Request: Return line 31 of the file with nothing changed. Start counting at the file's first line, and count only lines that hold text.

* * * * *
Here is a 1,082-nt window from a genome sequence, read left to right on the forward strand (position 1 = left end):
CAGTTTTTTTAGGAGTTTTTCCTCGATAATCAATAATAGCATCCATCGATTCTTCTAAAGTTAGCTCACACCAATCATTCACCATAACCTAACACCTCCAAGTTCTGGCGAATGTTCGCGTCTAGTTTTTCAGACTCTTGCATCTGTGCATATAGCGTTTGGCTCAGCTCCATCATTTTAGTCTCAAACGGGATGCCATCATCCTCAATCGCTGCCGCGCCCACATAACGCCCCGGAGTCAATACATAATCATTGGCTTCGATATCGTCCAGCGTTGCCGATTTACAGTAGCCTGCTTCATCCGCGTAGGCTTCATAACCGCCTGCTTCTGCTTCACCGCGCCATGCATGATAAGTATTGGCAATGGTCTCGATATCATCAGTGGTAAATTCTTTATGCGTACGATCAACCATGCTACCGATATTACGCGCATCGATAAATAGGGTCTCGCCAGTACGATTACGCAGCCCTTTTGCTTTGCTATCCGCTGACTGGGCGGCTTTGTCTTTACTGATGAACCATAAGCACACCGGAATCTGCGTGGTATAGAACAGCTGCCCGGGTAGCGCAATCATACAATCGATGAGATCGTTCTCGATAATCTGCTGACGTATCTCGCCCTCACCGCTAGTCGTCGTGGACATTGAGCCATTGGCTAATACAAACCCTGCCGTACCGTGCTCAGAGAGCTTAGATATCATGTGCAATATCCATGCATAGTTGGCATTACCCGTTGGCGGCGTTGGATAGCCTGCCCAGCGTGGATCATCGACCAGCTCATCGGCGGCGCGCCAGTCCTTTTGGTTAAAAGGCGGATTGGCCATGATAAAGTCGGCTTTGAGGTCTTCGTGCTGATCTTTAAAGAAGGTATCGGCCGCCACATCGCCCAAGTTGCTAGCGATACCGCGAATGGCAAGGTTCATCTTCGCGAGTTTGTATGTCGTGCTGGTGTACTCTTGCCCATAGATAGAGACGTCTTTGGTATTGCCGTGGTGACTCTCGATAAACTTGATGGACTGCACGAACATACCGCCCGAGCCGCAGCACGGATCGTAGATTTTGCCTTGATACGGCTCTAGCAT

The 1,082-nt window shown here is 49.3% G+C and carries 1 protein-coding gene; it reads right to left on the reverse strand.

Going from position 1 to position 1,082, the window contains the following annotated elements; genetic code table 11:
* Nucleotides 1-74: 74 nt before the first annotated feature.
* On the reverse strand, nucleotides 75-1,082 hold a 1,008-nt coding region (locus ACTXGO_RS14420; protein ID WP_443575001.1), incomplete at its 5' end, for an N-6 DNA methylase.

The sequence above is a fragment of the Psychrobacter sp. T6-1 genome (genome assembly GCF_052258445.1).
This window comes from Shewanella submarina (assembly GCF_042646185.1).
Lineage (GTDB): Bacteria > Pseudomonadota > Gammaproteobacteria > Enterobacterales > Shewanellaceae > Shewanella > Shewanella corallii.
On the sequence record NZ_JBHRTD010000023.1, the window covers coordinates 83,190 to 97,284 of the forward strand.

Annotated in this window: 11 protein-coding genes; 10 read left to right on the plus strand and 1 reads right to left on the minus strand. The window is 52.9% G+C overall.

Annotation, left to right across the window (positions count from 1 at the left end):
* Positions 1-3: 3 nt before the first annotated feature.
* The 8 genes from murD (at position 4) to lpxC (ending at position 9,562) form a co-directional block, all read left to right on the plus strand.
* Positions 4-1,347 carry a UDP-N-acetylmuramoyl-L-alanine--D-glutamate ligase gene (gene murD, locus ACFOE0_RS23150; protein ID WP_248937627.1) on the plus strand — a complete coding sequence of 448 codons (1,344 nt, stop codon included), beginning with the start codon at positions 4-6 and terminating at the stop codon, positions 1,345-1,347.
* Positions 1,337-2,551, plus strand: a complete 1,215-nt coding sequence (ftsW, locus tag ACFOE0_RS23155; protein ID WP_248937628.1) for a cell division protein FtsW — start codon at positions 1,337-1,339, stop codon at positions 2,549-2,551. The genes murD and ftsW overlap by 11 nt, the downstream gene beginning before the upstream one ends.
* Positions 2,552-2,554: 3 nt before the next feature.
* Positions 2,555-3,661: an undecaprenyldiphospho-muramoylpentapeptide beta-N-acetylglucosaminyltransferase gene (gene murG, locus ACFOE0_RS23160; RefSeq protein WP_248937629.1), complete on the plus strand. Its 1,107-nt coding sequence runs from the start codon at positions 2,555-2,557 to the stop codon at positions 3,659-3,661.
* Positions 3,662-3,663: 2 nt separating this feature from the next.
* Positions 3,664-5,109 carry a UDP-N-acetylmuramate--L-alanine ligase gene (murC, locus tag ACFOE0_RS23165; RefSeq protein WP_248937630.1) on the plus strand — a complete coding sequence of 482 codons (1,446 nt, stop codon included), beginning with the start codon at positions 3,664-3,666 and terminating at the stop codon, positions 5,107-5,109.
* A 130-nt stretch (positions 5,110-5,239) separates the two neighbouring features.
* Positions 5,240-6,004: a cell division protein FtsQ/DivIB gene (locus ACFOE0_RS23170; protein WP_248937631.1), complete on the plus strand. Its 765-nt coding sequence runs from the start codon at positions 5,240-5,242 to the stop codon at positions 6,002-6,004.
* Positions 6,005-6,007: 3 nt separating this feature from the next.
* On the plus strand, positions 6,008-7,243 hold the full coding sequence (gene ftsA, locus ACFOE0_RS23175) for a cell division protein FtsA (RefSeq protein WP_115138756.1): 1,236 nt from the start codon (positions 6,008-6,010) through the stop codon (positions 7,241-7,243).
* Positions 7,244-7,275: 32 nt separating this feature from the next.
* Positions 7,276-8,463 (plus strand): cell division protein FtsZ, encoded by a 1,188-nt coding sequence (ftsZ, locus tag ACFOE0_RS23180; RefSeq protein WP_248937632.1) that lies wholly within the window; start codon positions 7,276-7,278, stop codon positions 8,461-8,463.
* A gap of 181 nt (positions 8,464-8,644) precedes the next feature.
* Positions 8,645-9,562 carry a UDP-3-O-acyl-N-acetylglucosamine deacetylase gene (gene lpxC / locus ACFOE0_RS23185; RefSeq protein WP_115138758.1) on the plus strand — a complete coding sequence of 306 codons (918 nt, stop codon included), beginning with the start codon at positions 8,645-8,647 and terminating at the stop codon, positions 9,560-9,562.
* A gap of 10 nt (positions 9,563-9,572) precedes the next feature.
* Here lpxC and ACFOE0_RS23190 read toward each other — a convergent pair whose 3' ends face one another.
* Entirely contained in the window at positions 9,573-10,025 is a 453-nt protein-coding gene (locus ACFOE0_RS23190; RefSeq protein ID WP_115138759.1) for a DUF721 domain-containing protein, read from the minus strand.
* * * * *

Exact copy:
* Entirely contained in the window at positions 9,573-10,025 is a 453-nt protein-coding gene (locus ACFOE0_RS23190; RefSeq protein ID WP_115138759.1) for a DUF721 domain-containing protein, read from the minus strand.